The funeral of Andres "Andy" Sarabia, the first president of COPS, was held Tuesday, May 14, 2019. Livestream video coverage was provided by NOWCastSA.Read more
In August 1974, the same month that President Richard M. Nixon resigned amid the Watergate scandal, COPS members marched on City Hall and demanded better drainage.
Some areas of the city lacked paved streets, running water, sanitary sewer service, adequate police protection and other basics.
The group won the support of Mayor Charles Becker, who worked to pass a $46.8 million bond issue to fund long-neglected drainage projects on the West Side.
With a power base that was rooted in Catholic parishes, COPS members focused their anger in a positive way, remaining vocal but never violent, and brought lasting change.
[In photo: Candidates for District 6 listen to a question in a 1983 COPS “accountability session.” Staff File Photo, San Antonio Express-News]
Grassroots Group Energized Hispanics: COPS Launched Efforts in 1974 to Improve Basic City Services, San Antonio Express-News [pdf]
Project QUEST, the nonprofit workforce development organization created more than a quarter-century ago by the COPS/Metro Alliance, has been awarded a $1 million grant that the organization says will allow it to serve more San Antonians with expanded job training programs.
The award comes from the Rockefeller Foundation and Chan Zuckerberg Initiative as part of their Communities Thrive Challenge, which awarded $1 million each to 10 organizations across the nation, working to “help low-income and financially insecure people find and retain well-paid, meaningful work, achieve financial security or build economically vibrant neighborhoods.”
San Antonio’s Project QUEST wins national $1 million grant, San Antonio Express-News [pdf]
[Excerpt below from Oped by Amanda Gonzales]
In August, my kids went back for another year at Beacon Hill Dual Language Academy in the shadow of a crumbling, vacant school building abandoned 20 years ago. Old pipes stick out of the wall, as if they just sawed the school in half and left it. The windows and doorways are boarded up. This deteriorating building tells our children that they deserve to live in blight.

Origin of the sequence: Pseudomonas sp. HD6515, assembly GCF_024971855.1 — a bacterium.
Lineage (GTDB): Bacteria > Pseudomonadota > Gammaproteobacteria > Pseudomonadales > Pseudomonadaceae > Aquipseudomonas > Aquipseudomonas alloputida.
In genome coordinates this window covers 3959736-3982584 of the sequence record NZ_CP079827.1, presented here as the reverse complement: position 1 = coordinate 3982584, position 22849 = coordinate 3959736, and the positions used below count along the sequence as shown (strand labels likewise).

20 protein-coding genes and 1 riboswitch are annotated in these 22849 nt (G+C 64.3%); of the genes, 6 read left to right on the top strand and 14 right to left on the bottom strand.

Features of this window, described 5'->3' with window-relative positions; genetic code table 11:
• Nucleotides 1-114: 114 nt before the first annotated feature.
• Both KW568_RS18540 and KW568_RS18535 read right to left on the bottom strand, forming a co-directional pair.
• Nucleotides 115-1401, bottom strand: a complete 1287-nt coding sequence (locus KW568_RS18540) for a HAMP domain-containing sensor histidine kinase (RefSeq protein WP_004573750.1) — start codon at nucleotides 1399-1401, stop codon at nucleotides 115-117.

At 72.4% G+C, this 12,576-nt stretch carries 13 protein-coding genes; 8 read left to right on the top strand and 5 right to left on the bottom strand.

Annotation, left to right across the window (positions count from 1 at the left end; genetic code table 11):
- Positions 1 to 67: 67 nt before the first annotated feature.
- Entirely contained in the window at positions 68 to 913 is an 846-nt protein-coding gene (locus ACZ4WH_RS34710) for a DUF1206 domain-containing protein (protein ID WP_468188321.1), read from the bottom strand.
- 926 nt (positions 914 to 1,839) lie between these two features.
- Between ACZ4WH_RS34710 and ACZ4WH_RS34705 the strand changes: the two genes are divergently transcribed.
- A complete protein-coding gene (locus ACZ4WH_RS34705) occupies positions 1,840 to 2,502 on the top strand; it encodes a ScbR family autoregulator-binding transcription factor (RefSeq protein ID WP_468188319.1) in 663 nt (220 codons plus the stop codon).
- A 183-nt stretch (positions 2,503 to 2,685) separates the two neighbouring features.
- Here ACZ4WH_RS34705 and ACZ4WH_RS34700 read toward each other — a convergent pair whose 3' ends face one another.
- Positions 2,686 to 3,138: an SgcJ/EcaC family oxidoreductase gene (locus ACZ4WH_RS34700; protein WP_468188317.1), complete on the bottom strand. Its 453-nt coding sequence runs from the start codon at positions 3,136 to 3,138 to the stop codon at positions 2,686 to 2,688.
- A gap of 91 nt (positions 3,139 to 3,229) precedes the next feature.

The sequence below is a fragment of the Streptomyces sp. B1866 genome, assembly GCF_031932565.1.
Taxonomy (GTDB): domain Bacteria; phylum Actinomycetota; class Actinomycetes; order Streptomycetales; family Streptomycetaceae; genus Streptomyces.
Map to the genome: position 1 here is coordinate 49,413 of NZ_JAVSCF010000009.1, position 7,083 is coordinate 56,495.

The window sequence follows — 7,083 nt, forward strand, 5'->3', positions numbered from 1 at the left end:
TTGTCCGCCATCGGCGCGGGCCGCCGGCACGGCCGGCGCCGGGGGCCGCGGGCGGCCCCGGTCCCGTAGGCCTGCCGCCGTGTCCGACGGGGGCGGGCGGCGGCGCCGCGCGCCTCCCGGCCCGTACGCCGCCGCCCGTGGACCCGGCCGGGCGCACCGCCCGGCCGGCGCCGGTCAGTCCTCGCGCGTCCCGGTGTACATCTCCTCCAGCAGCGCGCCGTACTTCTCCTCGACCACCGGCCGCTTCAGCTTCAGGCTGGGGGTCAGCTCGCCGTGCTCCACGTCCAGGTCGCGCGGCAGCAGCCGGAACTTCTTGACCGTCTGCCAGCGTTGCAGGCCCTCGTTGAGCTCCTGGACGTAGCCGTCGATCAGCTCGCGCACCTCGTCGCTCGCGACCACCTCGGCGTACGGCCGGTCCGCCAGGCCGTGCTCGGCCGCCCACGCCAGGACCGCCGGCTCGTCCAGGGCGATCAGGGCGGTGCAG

Last year, an architectural study found that the building was in danger of falling on the playground. San Antonio ISD wisely fenced it off to protect our children. But every day my kids ask, “Mommy, when can we play on the playground?” And every day I answer, “I’m working as I hard as I can to get your playground back.” This is unacceptable. It is time to put kids first.
[Photo Credit: Bonnie Arbittier, Rivard Report]
Victoria Cavazos, of Communities Organized for Public Service Metro Alliance, has a daughter in kindergarten at Beacon Hill Academy. Cavazos said the old building is not only cutting into the children's green space, but as of April, the children haven't been allowed to use the playground.
"The district had an assessment done of the building, and because of the hazard of the building, they put a fence around, not only the perimeter of the building, but it also includes the playground," Cavazos said.
SAISD spokeswoman Leslie Price said the district has no need for the building and it would be extremely expensive to restore. In fact, the district has requested a demolition permit from the city.
"We'd really like to demolish the building to give children the space that they deserve," Cavazos said.
"We've worked with a lot of different people and a lot of groups to try and get that money," said Michelle Ricondo, of COPS Metro Alliance. "But no one has come forward with the money to renovate the building."